Both sides are seeking an agreement to govern their trading relationship once the UK's post-Brexit transition period ends in January 2021. The UK and the EU are calling on each other to compromise ahead of the looming December deadline for a deal, with key sticking points including fishing rights and post-Brexit competition rules.

EU Chief Brexit Negotiator Michel Barnier has said that a trade deal with the UK was "within reach" but that both sides must be prepared to make compromises to get it over the line.

The former French foreign minister said he would work 'day and night' in a statement that the UK government claimed was 'significant'.

Downing Street said the remarks will be studied 'carefully' ahead of a phone call between the EU's chief negotiator and his UK counterpart David Frost this afternoon.    

But Barnier cautioned that preparations must be made for a no-deal scenario in case the UK and EU fail to reach agreement in negotiations.

Meanwhile, President of the European Council Charles Michel stressed that the UK could not have its “cake and eat it too” and that the UK had “a big decision to make” about the future relationship.

Trade talks are currently stalled and time is short to reach an agreement before the end of the transition period. This 11-month period is due to end in December, and the UK has ruled out seeking an extension.

EU's Sefcovic Warns UK Implementation of Withdrawal Agreement Needed for Future Trade Deal

The United Kingdom should fully implement the Brexit Withdrawal Agreement, which became effective on 1 February after the UK left the bloc, in order for both parties to agree on a comprehensive free trade deal by the end of the year, Maros Sefcovic, vice-president of the European Commission, said on Wednesday.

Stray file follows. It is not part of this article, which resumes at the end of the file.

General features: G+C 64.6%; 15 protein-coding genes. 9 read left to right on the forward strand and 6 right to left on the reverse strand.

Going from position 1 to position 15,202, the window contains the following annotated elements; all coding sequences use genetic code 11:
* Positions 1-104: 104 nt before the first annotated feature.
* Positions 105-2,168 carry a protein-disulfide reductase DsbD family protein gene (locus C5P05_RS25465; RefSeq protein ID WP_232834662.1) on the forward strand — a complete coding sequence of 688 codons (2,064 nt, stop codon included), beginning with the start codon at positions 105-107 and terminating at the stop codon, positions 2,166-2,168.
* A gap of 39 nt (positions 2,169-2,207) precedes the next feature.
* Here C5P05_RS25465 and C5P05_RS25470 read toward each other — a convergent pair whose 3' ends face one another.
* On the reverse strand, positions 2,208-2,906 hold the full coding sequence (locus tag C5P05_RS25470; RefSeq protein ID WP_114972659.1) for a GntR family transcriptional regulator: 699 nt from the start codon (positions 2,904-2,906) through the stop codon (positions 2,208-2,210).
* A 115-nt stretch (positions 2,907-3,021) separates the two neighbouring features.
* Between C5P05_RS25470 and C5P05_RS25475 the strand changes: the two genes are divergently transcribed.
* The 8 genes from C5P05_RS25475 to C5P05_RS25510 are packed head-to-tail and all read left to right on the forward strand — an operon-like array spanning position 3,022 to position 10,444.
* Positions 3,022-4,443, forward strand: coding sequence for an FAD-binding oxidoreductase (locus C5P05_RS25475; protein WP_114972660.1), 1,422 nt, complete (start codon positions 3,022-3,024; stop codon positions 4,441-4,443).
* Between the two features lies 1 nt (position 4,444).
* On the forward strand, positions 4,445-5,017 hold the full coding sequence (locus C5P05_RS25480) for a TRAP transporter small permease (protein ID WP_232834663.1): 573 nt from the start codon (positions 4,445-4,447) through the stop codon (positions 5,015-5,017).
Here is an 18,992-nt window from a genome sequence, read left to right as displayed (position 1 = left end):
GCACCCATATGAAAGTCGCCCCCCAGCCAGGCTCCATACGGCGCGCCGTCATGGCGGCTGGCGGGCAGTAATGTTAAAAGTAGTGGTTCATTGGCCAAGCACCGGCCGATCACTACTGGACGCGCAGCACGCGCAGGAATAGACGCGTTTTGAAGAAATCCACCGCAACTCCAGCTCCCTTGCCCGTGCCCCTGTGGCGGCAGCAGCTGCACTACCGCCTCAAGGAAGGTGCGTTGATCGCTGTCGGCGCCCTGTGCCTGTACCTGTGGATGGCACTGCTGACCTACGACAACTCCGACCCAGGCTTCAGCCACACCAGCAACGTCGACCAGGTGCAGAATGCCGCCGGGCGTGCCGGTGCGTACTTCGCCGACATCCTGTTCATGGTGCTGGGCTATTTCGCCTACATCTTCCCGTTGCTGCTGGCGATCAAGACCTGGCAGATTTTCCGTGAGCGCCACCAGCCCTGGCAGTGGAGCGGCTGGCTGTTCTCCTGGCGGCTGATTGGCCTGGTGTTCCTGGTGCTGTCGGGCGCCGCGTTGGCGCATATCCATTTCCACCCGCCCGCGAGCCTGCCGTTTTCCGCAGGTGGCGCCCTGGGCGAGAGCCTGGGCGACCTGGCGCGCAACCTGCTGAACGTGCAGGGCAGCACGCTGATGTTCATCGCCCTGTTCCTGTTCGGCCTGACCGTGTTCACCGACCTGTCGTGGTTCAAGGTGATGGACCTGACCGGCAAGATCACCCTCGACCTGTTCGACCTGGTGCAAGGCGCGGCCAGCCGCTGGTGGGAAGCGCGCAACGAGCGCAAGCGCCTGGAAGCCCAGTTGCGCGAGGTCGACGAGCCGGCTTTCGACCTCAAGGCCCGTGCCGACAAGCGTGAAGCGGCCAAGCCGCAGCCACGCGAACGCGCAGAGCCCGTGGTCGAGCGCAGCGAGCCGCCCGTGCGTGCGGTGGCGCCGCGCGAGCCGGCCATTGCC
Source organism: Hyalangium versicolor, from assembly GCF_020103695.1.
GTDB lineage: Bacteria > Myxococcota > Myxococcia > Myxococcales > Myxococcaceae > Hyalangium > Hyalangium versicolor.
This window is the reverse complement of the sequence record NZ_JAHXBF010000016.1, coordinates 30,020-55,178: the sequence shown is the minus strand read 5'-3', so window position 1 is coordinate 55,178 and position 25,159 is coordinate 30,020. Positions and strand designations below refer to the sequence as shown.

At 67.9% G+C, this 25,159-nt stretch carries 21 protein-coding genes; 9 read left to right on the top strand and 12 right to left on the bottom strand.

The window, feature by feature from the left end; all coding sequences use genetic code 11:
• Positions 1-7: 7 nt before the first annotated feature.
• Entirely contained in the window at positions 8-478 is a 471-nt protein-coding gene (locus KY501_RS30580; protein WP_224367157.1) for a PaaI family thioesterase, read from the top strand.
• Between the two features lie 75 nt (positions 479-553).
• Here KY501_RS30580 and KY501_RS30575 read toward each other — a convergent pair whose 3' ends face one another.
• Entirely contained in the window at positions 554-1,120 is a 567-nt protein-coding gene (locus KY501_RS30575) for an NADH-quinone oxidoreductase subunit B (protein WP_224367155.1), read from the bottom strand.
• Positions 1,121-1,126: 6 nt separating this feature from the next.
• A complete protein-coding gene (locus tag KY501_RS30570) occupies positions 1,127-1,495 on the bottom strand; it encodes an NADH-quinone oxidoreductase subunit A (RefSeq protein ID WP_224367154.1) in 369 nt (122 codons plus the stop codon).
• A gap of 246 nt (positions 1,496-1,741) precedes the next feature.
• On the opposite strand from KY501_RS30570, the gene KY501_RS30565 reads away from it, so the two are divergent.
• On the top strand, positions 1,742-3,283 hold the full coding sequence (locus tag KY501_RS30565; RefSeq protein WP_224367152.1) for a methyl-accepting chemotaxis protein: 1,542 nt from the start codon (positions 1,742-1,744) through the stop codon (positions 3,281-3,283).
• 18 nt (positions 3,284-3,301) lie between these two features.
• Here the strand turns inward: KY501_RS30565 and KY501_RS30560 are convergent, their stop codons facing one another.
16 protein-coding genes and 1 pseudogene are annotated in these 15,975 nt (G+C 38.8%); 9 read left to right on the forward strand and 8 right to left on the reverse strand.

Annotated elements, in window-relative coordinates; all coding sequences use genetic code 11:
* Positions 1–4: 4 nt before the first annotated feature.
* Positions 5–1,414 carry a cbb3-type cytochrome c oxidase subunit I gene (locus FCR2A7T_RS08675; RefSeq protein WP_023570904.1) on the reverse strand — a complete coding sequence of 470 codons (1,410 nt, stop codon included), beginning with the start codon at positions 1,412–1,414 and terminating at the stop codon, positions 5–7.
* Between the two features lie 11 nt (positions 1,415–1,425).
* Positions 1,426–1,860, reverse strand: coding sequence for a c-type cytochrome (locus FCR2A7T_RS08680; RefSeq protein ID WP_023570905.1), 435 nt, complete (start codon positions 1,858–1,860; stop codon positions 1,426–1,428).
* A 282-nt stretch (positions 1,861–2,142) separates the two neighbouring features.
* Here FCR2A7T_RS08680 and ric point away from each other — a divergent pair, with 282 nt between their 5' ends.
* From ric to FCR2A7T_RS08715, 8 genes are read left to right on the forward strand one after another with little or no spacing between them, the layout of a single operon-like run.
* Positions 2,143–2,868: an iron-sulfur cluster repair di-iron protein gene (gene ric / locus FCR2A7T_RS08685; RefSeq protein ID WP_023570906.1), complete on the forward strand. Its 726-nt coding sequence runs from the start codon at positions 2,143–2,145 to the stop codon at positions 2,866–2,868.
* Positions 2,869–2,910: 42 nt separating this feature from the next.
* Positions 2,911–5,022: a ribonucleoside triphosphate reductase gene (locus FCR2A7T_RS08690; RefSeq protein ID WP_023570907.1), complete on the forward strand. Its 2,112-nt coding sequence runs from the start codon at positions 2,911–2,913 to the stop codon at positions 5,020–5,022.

Sefcovic spoke in the European Parliament during a plenary session that followed the European Council meeting held at the end of the previous week. The European Commission vice-president said that he understood the concerns raised by lawmakers over the UK's failure to implement the Withdrawal Agreement in full and over London's attempts to revise the agreement.

Several lawmakers "made it very clear that there cannot be a new deal unless the last one is properly respected," Sefcovic stated, adding that he thought this matter was "very clear, very simple."

Negotiators from both London and Brussels have just over two months to conclude a comprehensive agreement to avoid trading on World Trade Organization terms from 1 January onwards. Sefcovic told the parliament that his recent conversations with Michael Gove, a UK cabinet minister, had been encouraging.

"At the same time, I have to say that this Monday I was encouraged, because we had a good, constructive discussion with Chancellor Gove. I think we are advancing very well on guaranteeing citizens' rights as we promised to UK and EU citizens in the Withdrawal Agreement," the European Commission vice-president said.

The UK's controversial Internal Market Bill, which looks to revise earlier commitments on state aid and customs regulations in Northern Ireland that were included in the Withdrawal Agreement, has drawn the ire of the European Union.

Brussels has accused UK Prime Minister Boris Johnson's government of attempting to violate international law by revising the prior agreement.